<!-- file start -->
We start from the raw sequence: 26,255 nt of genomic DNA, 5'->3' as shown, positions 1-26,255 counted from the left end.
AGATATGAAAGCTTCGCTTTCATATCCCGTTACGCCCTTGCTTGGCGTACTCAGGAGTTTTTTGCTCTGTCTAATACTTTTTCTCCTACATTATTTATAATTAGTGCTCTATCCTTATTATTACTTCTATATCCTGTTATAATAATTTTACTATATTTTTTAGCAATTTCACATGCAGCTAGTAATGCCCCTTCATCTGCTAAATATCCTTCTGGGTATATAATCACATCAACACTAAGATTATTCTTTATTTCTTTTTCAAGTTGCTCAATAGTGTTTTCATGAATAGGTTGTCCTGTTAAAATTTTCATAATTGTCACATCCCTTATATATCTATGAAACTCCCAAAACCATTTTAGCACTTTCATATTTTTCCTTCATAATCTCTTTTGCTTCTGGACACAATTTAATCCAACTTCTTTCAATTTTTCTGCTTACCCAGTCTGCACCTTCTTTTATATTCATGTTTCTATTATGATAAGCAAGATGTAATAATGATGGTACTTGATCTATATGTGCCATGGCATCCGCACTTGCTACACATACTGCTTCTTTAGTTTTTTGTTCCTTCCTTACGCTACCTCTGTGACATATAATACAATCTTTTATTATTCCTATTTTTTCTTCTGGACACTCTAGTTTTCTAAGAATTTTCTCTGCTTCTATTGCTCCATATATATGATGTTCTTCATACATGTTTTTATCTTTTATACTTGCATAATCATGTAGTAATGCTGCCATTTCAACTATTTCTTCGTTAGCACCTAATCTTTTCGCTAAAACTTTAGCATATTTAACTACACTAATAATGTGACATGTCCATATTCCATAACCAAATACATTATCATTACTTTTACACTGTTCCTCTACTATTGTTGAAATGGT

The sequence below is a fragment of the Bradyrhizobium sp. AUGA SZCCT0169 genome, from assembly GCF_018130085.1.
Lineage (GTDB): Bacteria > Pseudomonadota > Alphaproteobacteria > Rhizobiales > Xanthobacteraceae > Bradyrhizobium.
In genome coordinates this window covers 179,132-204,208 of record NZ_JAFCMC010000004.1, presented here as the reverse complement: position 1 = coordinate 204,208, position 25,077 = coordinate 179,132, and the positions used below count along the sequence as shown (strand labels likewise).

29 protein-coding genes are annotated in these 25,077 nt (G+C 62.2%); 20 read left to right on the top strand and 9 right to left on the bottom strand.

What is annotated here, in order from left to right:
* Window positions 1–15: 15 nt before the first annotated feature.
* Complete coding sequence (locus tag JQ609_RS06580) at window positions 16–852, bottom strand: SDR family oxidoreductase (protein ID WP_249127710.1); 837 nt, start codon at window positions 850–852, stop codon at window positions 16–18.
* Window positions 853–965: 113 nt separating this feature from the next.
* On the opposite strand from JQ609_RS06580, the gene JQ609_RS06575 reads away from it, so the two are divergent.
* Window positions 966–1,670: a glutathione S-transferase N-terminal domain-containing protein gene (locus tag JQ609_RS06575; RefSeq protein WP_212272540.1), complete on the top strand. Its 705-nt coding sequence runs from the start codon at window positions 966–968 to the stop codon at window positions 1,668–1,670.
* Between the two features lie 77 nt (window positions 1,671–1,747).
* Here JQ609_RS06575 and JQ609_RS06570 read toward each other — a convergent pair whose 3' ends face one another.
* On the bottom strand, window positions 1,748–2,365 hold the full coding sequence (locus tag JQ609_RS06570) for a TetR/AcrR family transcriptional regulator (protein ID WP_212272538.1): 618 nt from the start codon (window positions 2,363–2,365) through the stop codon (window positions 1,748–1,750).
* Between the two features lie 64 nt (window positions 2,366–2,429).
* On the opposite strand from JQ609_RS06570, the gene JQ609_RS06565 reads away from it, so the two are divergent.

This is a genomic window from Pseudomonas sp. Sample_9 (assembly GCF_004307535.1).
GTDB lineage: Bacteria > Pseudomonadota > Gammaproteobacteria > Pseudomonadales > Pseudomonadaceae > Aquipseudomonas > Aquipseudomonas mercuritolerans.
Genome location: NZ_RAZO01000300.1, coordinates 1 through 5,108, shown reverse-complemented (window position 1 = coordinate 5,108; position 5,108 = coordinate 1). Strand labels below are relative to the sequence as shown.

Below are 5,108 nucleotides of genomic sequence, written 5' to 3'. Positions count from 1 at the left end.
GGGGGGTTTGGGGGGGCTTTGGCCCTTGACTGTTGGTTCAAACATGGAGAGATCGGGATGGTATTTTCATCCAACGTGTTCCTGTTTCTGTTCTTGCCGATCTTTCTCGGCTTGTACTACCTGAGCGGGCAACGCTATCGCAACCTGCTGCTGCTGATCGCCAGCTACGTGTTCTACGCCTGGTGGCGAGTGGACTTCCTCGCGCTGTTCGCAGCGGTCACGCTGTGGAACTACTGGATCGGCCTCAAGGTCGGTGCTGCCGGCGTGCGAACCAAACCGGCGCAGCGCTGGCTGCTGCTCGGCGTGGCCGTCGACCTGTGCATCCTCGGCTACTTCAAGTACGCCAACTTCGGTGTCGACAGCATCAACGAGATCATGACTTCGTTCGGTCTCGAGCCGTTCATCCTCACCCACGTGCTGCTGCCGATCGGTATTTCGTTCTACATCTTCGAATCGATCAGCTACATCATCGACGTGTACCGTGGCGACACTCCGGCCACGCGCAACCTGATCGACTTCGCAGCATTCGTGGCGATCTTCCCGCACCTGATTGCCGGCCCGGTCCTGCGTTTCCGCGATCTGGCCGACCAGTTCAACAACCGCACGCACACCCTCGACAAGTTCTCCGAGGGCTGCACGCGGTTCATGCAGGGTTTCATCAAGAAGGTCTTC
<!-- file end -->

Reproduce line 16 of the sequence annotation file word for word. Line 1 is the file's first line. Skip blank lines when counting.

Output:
* Between the two features lie 64 nt (window positions 2,366–2,429).